Fascinating, huh? Okay people, let’s gear up for a crappy rest of the week!
The Stoic Art of Negative Visualization
Thinking About Thinking
Boosting your “metacognition” helps you reach your goals more easily. All it takes is developing a strategic mindset — something anyone can do.
The Mindset You Need to Succeed at every Goal | BBC
It’s Stories all the Way Down
You’ve accepted that your sense of self is a story. But what about the stuff out there? “It’s really important to understand we’re not seeing reality,” says neuroscientist Patrick Cavanagh of Dartmouth College. “We’re seeing a story that’s being created for us.”
“Reality” is Constructed by Your Brain. Here’s What That Means, and Why It Matters | Vox
Creatures of Habit
We mostly run on autopilot, which makes change more difficult. Maybe, instead of listening to the drill sergeant in your head barking commands to be who you want to be, you hear a quieter voice suggesting that it might feel good, just for today, to do the right thing.
Want to Ditch a Bad Habit? Then Just Take It One Day at a Time | The Guardian
During five months of pandemic (and counting), you’ve heard a lot about self-care. It might help to know what it really means, and Trudi’s got that for you. Then there’s the one about a man who dresses sharply in the Flashback.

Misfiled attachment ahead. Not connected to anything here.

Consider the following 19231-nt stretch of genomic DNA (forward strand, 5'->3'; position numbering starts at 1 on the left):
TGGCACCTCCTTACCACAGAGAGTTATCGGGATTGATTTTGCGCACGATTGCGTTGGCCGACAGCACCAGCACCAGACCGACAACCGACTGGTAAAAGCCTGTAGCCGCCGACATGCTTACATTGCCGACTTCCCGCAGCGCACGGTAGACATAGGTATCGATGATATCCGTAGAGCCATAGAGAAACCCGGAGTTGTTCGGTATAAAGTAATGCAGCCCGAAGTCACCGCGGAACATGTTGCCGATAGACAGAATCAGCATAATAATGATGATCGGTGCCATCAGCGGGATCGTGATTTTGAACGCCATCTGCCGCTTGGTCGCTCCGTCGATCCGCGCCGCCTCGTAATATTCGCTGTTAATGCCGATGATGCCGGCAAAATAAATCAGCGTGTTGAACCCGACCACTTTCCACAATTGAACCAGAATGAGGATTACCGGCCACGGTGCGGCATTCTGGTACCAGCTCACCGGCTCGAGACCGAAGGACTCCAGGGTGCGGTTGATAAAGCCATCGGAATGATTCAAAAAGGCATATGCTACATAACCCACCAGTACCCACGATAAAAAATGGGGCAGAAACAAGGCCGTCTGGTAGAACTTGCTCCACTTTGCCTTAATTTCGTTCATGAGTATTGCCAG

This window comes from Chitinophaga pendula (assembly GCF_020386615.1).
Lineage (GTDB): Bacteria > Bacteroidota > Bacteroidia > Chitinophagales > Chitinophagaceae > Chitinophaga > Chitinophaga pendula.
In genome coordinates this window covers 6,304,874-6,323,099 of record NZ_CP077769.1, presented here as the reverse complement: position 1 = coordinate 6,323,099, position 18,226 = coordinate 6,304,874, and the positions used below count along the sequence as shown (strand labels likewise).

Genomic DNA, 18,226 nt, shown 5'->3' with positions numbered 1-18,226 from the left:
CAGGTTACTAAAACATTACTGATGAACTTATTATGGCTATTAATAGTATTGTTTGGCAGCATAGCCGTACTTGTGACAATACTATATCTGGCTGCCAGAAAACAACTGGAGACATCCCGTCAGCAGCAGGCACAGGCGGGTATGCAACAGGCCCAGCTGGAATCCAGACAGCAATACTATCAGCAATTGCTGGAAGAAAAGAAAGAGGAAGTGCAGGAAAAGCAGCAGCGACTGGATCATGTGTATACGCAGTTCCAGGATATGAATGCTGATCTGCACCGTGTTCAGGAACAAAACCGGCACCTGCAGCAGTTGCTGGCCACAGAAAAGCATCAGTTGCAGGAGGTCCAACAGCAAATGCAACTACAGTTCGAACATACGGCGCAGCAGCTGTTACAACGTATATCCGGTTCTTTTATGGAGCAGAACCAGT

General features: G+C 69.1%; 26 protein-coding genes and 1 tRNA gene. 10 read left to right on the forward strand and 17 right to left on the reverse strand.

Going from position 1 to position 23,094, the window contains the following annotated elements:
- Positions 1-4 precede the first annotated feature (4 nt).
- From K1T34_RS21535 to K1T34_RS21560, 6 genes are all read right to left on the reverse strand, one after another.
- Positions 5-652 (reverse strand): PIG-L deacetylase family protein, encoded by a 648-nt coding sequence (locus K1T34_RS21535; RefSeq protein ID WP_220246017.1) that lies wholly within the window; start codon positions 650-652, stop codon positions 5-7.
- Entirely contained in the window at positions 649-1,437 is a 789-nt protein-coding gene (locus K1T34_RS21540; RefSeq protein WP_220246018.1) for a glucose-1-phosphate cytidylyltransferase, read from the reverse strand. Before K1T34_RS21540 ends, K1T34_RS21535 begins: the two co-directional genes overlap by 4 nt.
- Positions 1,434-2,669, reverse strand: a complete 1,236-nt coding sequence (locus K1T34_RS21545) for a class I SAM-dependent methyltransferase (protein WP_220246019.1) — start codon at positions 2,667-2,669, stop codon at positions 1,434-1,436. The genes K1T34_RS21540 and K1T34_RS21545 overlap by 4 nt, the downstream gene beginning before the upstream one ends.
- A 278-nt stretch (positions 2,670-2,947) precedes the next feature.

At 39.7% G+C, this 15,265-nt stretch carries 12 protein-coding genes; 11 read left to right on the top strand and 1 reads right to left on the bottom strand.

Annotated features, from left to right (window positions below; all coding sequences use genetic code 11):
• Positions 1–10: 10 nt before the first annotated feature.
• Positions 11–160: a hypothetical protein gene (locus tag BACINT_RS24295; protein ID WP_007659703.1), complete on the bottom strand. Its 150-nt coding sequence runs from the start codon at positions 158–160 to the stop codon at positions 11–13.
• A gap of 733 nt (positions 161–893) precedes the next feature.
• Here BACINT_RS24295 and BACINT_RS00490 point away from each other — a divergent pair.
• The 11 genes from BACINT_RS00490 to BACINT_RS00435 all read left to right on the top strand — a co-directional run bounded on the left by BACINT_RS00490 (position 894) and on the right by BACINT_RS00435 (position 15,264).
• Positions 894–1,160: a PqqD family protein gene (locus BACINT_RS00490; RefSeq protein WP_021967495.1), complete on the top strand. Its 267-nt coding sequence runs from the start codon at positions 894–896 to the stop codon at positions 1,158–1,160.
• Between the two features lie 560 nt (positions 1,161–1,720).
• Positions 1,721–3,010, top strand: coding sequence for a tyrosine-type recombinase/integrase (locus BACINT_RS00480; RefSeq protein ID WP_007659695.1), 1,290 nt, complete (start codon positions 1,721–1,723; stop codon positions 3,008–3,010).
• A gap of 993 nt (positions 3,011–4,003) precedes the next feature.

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Embrace Self-Care for the Benefit of All
By Trudi Roth
“Self-care” is one of those buzzwords that sounds like an oxymoron or a trendy marketing term aimed at selling spa gift boxes. In reality, it’s much more than that — and has been for centuries.
The ancient Greeks saw self-care as instrumental for people to be honest citizens more likely to tend to others. Nowadays, doctors recognize the physical and psychological benefits of healthy habits for their patients. And it’s also a political act, where activists frame taking your health into your own hands as empowerment.
With so much good about self-care, why are most of us bad at it? Maybe it’s because we’re not even sure what it is.
What is self-care?
First off, what it’s not. Just because the pandemic means you live in yoga pants or sweats and work on your laptop on the couch doesn’t mean that you’re kind to yourself. Engaging in activities that increase your physical, emotional, and spiritual well-being is the ticket.